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Individuals who are planning to marry should know clearly what a prenup agreement is, and whether it makes sense to have a prenup in place. The question is particularly important when the individual in question has a substantial amount of assets. 

A Florida prenup agreement is a contract that the spouses may enter into to agree upon certain financial terms and obligations they will abide by during their marriage and in the unfortunate event of a divorce. 

Can a Florida Prenup Agreement be Challenged?

In general, the courts in Florida will enforce a prenup as long as it is in compliance with the Florida prenuptial agreement statute. However, the prenup can be challenged when it was the product of coercion, duress, fraud, or overreaching, it was not voluntarily entered into, or it was unconscionable when it was signed because of deficiencies in financial disclosure. 

Right to Enforce a Prenup is not Entirely Unrestricted

In principle, Florida courts would prefer to avoid setting aside a prenup. Public policy in the state favors individuals deciding what is in their best interests through a contractual arrangement. But this right to enforce a contract is not entirely without restrictions.  

Florida prenuptial agreement statuteAlthough the law strongly presumes that a well-prepared and executed contract expresses the real intent of the parties, the Supreme Court of Florida set out a test for when a prenuptial agreement might be considered invalid: 

Firstly, a spouse can modify or set aside a Florida prenup agreement if they can establish that it was done under duress, fraud, deceit, coercion, overreaching, or misrepresentation. 

Another ground for setting aside a prenup includes different elements. The claiming spouse should be able to show that the agreement carries an unreasonable or unfair provision for that spouse in the context of the specific circumstances of the parties.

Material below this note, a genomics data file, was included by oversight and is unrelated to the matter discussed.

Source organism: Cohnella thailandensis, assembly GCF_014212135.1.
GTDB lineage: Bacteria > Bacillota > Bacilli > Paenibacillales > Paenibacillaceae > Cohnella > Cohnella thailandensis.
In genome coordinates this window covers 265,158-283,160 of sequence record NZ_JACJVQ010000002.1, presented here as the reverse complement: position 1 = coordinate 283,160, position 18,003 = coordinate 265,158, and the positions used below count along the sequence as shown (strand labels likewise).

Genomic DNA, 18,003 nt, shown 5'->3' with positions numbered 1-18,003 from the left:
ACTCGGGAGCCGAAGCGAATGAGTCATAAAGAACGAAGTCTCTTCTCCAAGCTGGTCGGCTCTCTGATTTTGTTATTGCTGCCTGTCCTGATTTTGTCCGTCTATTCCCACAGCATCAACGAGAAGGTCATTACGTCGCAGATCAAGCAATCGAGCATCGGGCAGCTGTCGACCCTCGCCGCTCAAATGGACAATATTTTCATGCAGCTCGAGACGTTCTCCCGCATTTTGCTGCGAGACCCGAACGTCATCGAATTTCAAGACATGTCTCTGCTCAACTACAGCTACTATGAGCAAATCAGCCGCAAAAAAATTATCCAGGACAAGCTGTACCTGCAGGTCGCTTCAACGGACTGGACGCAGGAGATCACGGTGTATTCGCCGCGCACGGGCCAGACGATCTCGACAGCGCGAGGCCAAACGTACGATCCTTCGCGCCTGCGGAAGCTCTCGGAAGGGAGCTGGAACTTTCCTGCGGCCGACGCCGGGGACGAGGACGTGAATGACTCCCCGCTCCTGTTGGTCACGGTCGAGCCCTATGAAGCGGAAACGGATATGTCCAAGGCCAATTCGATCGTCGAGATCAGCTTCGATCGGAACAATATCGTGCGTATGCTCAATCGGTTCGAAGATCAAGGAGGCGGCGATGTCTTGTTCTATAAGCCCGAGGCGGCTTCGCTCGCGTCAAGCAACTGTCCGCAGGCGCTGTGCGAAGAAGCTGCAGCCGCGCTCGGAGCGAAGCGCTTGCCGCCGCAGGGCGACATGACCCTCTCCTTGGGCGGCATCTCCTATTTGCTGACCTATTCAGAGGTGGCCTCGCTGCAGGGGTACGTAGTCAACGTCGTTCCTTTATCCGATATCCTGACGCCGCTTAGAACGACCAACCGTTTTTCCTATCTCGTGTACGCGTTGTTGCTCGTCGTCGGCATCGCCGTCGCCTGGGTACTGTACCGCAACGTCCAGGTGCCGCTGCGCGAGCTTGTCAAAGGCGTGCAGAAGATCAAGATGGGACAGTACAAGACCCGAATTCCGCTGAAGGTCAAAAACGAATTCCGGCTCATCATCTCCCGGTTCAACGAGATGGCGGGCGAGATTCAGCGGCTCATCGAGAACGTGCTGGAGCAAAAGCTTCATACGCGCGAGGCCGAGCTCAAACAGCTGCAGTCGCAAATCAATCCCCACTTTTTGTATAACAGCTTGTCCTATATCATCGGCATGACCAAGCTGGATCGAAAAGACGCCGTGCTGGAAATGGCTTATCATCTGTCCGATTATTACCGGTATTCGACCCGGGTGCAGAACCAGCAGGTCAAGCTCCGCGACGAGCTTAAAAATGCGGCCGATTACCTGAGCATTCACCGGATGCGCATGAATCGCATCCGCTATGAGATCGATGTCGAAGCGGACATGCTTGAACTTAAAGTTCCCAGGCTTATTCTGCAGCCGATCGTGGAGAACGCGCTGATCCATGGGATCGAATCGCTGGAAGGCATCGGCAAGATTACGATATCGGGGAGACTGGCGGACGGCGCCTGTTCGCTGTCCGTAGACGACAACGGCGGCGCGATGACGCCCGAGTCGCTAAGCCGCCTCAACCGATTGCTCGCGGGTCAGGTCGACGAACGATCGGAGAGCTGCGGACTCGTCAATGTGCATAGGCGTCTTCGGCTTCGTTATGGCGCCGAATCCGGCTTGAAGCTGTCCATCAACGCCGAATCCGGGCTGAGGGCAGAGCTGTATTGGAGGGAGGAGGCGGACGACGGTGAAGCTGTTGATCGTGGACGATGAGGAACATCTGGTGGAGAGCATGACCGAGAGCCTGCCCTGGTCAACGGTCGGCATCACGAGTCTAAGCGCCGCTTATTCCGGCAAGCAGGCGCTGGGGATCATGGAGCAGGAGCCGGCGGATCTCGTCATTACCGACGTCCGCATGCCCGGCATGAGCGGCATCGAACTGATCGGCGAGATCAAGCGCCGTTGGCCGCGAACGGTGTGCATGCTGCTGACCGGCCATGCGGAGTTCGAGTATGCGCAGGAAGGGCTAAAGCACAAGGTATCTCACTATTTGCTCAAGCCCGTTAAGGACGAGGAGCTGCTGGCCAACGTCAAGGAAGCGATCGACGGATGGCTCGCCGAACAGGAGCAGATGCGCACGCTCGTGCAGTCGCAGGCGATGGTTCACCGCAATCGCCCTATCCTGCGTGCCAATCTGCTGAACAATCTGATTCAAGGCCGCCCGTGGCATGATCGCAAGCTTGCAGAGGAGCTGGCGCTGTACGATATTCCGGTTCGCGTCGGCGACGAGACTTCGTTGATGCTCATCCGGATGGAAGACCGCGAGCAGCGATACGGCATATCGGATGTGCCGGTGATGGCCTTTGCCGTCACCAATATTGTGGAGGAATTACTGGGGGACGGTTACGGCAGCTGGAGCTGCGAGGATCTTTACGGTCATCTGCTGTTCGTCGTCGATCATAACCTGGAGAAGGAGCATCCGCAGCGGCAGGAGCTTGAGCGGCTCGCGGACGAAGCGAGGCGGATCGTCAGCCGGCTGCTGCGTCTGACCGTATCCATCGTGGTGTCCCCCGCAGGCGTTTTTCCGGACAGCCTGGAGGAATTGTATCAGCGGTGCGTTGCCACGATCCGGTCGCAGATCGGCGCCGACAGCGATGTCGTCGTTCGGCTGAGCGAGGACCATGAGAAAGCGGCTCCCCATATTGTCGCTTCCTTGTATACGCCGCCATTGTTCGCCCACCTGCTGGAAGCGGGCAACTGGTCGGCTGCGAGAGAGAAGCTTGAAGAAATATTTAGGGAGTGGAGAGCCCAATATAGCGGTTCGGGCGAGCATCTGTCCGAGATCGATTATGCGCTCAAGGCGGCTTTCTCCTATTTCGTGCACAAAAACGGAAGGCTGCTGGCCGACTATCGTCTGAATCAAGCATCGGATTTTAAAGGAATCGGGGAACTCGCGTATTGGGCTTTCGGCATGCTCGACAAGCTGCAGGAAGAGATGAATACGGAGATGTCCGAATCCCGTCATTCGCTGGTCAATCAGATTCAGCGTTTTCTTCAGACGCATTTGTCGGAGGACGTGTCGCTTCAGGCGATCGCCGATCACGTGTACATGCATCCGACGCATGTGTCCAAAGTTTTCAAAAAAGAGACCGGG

After the challenging spouse has established that the prenup was unfair or unreasonable, the burden will shift to the defending party to rebut the presumptions arising from what the challenging party has shown. Now the defending party may try to establish that: 

  1. There was a clear and full disclosure by the defending party to the claiming party prior to the signing of the prenuptial agreement
  2. The challenging party had an approximate knowledge of the extent and character of the marital property as well as the income of the parties. 

Clearly, the Florida prenuptial agreement statue nowhere indicates that a prenup is sacrosanct or cast in stone in every case. 

Take Precautions while Signing a Prenup

It is far better to be diligent while entering into a prenup rather than trying to reverse a mistake later on. Hiring a Florida family law attorney with expertise in prenups can help in drafting a foolproof agreement. 

The attorney will also provide the right legal advice to ensure that provisions that are favorable to their clients are included. The attorney can also review the prenup and explain to you the impact of its various provisions in order to help you make an informed decision. 

Share Your Concerns with a Dedicated Florida Family Law Attorney

If you are having concerns about a prenuptial or post-nuptial agreement, or another family law matter, then you need someone who cares. Call Patrick L. Cordero Law Offices today at 305-445-4855 or contact us online for an appointment.